In stark contrast, “It Ain’t Necessarily So,” from George Gershwin’s masterpiece opera Porgy and Bess, served as a stylistically sophisticated fifth track. Beginning as a slow ballad with a heavy sense of swing, the song periodically broke into an abrupt fast swing and just as suddenly returned to the original slow tempo. Lee was even successful in pronouncing the Gullah dialect-inflected “Ain’t Nessa . . . Ain’t Nessa” series of four repeated lyric motives at the end of the piece as authentically as anyone who had ever sung them. Her use of bluesy pentatonic descending runs (common for blues and pop singers of that period and still used today) were indicative of the wide range of stylistic tools at her disposal. This brand of ornamentation was never previously part of Lee’s style, a completely uncharacteristic adornment of her musical lines that may have prompted bandleader Raymond Scott, when hearing a blindfold test featuring this album in a DownBeat interview, to comment: “It must be Billie Holiday, but it is so accurate, precise, and artistic, that I can’t believe it.”
“This concept album was bittersweet—it personified a woman’s experience of loving a man whose reliability and trust remained in question. It was to jazz what verismo was to opera—dream-burning realism.”
—Excerpted from Peggy Lee: A Century of Song by Tish Oney, Foreword by John Chiodini. Used by permission of the publisher Rowman & Littlefield. All rights reserved.
“Gee, Baby, Ain’t I Good to You,” in the author’s estimation, represents the first track on this album that actually does resemble the voice of Billie Holiday. However, rather than portraying Peggy Lee as a copycat, this track may have simply displayed yet another extreme in her many talents so evident on this album. The fast, almost out-of-control vibrato at the ends of words and phrases, the occasional upward-scooping note that has no place in the melody but rather functions as an exclamation, and the heavy blues with a lyric soaked in sorrow and self-pity all strongly suggested the vocal, musical, and lyric-interpreting approach of Lee’s contemporary Holiday. Framed as a tribute rather than an imitation, this song’s inclusion on Black Coffee may have been Lee’s way to honor a fellow singer known throughout the world for her own unique contributions to the singing of jazz and popular music, and certainly an important direct influence upon Lee herself.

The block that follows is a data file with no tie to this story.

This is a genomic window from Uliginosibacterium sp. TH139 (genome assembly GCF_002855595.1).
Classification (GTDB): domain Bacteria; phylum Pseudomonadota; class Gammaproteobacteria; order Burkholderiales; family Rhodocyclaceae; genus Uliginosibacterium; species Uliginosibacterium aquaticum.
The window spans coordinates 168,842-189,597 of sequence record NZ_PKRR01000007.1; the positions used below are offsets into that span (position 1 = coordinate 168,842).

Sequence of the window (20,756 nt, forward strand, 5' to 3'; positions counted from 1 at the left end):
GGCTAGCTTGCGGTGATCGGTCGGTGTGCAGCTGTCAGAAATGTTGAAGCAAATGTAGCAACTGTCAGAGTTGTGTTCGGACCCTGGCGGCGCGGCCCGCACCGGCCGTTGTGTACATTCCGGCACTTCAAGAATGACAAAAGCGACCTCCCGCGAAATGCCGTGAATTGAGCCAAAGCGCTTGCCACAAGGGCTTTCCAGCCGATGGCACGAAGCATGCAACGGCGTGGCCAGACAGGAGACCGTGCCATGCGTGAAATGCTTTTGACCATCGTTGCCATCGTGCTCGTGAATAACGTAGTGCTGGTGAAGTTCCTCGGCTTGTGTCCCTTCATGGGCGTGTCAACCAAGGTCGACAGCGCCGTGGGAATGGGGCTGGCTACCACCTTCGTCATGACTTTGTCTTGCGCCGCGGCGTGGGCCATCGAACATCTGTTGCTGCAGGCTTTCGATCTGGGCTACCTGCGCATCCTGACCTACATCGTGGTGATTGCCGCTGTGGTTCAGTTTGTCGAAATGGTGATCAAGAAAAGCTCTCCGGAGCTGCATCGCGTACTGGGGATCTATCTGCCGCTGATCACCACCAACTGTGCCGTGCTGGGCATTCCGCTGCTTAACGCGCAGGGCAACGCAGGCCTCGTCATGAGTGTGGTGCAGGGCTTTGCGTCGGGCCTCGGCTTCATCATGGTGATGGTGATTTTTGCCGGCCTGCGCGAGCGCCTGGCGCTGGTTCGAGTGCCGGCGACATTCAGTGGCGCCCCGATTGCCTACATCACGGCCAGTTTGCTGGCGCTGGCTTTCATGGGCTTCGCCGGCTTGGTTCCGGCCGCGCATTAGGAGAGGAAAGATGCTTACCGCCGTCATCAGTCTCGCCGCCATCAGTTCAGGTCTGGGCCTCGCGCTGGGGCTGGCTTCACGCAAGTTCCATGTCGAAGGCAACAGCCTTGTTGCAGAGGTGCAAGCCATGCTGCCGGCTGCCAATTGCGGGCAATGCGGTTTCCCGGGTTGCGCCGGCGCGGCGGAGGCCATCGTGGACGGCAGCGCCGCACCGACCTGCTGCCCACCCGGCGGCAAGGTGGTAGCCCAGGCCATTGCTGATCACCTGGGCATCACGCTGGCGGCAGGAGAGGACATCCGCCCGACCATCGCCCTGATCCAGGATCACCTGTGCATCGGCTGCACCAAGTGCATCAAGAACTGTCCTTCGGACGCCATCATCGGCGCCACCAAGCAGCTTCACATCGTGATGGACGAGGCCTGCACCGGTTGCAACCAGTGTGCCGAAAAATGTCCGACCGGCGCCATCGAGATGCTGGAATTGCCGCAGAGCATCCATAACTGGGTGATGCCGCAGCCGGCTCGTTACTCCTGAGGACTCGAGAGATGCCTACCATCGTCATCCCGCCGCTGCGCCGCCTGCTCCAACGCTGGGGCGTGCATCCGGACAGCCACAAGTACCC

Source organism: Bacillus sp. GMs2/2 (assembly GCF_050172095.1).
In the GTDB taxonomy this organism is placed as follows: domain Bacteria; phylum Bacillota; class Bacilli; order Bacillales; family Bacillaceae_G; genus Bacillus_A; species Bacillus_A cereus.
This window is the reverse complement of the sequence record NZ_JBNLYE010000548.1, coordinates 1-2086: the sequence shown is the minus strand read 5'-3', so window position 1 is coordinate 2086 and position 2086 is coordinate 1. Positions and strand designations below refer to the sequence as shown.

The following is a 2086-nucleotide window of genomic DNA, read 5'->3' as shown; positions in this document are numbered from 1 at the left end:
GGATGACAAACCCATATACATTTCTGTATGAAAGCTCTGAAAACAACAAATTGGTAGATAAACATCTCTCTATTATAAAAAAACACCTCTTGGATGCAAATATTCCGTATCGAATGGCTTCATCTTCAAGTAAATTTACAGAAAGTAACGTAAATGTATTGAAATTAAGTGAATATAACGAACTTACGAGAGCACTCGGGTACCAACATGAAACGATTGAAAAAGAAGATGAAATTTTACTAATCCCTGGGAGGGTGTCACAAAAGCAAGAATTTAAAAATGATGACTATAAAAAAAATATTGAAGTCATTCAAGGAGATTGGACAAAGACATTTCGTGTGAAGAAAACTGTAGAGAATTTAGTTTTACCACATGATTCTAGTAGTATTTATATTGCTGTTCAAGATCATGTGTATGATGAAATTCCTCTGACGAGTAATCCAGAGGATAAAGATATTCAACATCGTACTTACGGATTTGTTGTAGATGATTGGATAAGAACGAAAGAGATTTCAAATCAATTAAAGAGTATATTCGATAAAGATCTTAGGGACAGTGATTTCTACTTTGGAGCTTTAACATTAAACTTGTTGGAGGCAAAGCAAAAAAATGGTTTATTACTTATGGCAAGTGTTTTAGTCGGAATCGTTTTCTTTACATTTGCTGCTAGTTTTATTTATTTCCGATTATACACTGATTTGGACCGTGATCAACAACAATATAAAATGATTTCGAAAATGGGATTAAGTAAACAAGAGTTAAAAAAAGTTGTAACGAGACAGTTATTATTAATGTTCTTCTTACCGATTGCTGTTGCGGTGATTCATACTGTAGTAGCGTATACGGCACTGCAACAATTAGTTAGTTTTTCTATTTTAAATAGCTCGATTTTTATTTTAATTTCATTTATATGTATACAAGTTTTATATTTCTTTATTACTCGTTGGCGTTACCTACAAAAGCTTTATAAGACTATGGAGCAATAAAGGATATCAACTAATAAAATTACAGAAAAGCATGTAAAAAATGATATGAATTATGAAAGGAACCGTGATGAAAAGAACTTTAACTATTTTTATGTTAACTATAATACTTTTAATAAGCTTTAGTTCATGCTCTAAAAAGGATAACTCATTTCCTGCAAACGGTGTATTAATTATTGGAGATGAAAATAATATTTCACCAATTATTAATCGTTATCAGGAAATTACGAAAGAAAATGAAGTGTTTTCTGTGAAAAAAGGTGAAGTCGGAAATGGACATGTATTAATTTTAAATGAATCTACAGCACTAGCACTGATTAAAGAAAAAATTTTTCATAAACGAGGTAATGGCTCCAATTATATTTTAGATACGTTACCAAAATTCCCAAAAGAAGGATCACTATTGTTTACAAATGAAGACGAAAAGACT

Composer Willard Robison wrote the next song on Black Coffee specifically for Lee to sing. His “A Woman Alone with the Blues” appropriately fit among the other songs and provided another node of rest from the frenzy of some of the faster jazz selections. This easygoing ballad was not truly a blues song but was composed in the form and style of a contemporary jazz or pop ballad from the 1940s or early ’50s. The powerful lyrics beautifully suited both Lee’s mood for the album and her life story. This piece served the album as the song that tied all the others together in its unifying theme of a woman’s lot in a flawed love relationship. Sounding more like herself here than in the previous track, Lee approached the lyrics with honesty and tenderness as well as with an earnest passion that spoke more of sincerity than of impressive technical skill. Ever the consummate translator of music into pure emotion, Lee successfully brought her authentic sentiments to the forefront in this humble outpouring of the feminine heart.
For the next song, “I Didn’t Know What Time It Was,” Lee wisely chose to include the seldom-performed introductory verse, which gently and innocently provided a backdrop for the storyline concept of the album. She conceded in this verse that when she was young, she exhibited naïve idealism in regard to love. The song began as an out-of-time (rubato) ballad, facilitating for Lee the opportunity to ebb and flow her lyrics word-by-word at a pace she extemporaneously decided. It then moved into a medium-fast swing style during which Lee demonstrated confidence in delivering this decisive, self-assured lyric. The beauty of the text lay in its ambiguity—nothing was actually stated, only insinuated. In the context of the other songs on the album, however, the song presented a point of view of one who had learned from her mistakes and would no longer be hesitant in making decisions to look after her best interests. “I Didn’t Know What Time It Was” effectively illustrated a woman’s coming of age and entering a state of revelation toward self-empowerment.